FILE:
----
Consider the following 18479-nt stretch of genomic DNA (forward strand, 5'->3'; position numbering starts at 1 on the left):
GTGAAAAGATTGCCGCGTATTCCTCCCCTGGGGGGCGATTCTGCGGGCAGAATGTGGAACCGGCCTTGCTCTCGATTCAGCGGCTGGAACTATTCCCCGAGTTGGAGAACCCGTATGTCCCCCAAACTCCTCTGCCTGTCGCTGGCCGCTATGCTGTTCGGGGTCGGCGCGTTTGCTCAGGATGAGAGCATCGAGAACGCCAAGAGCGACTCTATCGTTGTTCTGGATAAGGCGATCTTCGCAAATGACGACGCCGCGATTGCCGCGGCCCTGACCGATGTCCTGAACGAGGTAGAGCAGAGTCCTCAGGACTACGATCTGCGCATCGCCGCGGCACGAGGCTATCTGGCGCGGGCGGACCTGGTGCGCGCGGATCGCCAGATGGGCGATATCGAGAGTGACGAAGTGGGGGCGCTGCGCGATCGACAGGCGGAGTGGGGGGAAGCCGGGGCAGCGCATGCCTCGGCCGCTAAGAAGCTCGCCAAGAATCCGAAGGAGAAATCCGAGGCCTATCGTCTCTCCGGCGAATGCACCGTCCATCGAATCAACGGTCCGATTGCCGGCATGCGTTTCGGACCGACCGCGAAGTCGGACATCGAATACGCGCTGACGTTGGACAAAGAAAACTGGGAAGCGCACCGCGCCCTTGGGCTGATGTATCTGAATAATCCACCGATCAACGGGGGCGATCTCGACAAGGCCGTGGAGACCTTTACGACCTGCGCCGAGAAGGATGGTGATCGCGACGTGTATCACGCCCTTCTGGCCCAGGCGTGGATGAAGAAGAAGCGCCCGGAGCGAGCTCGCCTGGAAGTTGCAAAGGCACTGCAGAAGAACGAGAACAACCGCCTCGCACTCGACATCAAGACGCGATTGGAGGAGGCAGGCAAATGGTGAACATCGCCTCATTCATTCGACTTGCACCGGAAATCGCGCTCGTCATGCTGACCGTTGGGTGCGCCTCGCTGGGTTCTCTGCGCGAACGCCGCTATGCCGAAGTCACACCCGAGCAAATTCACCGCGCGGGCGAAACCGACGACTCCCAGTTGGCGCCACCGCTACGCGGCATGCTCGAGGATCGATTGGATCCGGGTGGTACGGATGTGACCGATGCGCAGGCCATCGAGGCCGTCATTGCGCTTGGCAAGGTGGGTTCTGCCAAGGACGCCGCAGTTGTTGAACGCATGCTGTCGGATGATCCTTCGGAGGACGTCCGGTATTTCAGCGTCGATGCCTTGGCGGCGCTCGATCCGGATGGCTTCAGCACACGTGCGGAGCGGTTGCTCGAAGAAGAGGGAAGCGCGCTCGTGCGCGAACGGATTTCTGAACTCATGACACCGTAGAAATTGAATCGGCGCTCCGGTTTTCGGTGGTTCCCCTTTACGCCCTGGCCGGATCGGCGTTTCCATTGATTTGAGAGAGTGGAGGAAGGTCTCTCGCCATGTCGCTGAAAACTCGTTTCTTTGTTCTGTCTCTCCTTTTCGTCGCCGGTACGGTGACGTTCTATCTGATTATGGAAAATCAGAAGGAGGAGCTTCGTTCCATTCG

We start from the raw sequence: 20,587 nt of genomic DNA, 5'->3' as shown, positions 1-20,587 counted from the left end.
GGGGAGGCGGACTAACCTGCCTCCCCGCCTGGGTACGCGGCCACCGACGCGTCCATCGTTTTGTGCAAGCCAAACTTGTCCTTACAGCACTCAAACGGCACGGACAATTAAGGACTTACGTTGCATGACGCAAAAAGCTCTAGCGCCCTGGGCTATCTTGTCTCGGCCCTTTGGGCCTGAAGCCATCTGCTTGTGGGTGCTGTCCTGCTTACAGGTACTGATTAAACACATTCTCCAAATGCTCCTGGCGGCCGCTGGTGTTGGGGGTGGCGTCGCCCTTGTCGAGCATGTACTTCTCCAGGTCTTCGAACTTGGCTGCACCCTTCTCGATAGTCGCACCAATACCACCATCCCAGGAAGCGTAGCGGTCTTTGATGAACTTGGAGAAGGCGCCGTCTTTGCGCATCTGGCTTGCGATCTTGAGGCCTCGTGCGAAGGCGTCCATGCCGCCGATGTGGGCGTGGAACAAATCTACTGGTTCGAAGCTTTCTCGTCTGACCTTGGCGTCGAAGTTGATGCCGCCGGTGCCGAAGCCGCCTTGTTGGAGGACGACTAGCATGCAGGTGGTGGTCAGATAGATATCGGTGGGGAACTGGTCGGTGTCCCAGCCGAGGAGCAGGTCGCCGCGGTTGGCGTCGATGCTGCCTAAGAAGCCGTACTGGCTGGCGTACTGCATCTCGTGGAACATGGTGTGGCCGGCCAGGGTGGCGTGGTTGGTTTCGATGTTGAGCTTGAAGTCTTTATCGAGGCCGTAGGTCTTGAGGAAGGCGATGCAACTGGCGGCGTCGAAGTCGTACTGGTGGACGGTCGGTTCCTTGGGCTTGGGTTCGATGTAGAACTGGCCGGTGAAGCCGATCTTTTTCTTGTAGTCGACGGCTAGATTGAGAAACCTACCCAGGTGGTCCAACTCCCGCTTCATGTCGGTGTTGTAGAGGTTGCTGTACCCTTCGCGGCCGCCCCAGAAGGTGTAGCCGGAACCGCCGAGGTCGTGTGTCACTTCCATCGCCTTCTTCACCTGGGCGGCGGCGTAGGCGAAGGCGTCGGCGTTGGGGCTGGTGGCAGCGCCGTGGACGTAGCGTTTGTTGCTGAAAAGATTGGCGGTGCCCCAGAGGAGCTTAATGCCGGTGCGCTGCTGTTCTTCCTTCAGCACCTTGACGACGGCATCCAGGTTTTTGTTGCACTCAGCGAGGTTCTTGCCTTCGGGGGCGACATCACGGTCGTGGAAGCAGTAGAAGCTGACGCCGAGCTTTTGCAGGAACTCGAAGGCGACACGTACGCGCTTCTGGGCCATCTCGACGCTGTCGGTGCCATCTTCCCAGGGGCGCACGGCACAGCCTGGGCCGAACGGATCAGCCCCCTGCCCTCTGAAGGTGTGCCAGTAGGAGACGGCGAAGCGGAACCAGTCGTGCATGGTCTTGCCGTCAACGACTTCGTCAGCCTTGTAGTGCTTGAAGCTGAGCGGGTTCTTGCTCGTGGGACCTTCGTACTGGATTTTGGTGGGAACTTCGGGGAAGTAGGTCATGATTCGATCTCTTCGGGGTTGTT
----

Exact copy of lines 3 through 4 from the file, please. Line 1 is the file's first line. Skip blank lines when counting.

We start from the raw sequence: 20,587 nt of genomic DNA, 5'->3' as shown, positions 1-20,587 counted from the left end.
GGGGAGGCGGACTAACCTGCCTCCCCGCCTGGGTACGCGGCCACCGACGCGTCCATCGTTTTGTGCAAGCCAAACTTGTCCTTACAGCACTCAAACGGCACGGACAATTAAGGACTTACGTTGCATGACGCAAAAAGCTCTAGCGCCCTGGGCTATCTTGTCTCGGCCCTTTGGGCCTGAAGCCATCTGCTTGTGGGTGCTGTCCTGCTTACAGGTACTGATTAAACACATTCTCCAAATGCTCCTGGCGGCCGCTGGTGTTGGGGGTGGCGTCGCCCTTGTCGAGCATGTACTTCTCCAGGTCTTCGAACTTGGCTGCACCCTTCTCGATAGTCGCACCAATACCACCATCCCAGGAAGCGTAGCGGTCTTTGATGAACTTGGAGAAGGCGCCGTCTTTGCGCATCTGGCTTGCGATCTTGAGGCCTCGTGCGAAGGCGTCCATGCCGCCGATGTGGGCGTGGAACAAATCTACTGGTTCGAAGCTTTCTCGTCTGACCTTGGCGTCGAAGTTGATGCCGCCGGTGCCGAAGCCGCCTTGTTGGAGGACGACTAGCATGCAGGTGGTGGTCAGATAGATATCGGTGGGGAACTGGTCGGTGTCCCAGCCGAGGAGCAGGTCGCCGCGGTTGGCGTCGATGCTGCCTAAGAAGCCGTACTGGCTGGCGTACTGCATCTCGTGGAACATGGTGTGGCCGGCCAGGGTGGCGTGGTTGGTTTCGATGTTGAGCTTGAAGTCTTTATCGAGGCCGTAGGTCTTGAGGAAGGCGATGCAACTGGCGGCGTCGAAGTCGTACTGGTGGACGGTCGGTTCCTTGGGCTTGGGTTCGATGTAGAACTGGCCGGTGAAGCCGATCTTTTTCTTGTAGTCGACGGCTAGATTGAGAAACCTACCCAGGTGGTCCAACTCCCGCTTCATGTCGGTGTTGTAGAGGTTGCTGTACCCTTCGCGGCCGCCCCAGAAGGTGTAGCCGGAACCGCCGAGGTCGTGTGTCACTTCCATCGCCTTCTTCACCTGGGCGGCGGCGTAGGCGAAGGCGTCGGCGTTGGGGCTGGTGGCAGCGCCGTGGACGTAGCGTTTGTTGCTGAAAAGATTGGCGGTGCCCCAGAGGAGCTTAATGCCGGTGCGCTGCTGTTCTTCCTTCAGCACCTTGACGACGGCATCCAGGTTTTTGTTGCACTCAGCGAGGTTCTTGCCTTCGGGGGCGACATCACGGTCGTGGAAGCAGTAGAAGCTGACGCCGAGCTTTTGCAGGAACTCGAAGGCGACACGTACGCGCTTCTGGGCCATCTCGACGCTGTCGGTGCCATCTTCCCAGGGGCGCACGGCACAGCCTGGGCCGAACGGATCAGCCCCCTGCCCTCTGAAGGTGTGCCAGTAGGAGACGGCGAAGCGGAACCAGTCGTGCATGGTCTTGCCGTCAACGACTTCGTCAGCCTTGTAGTGCTTGAAGCTGAGCGGGTTCTTGCTCGTGGGACCTTCGTACTGGATTTTGGTGGGAACTTCGGGGAAGTAGGTCATGATTCGATCTCTTCGGGGTTGTT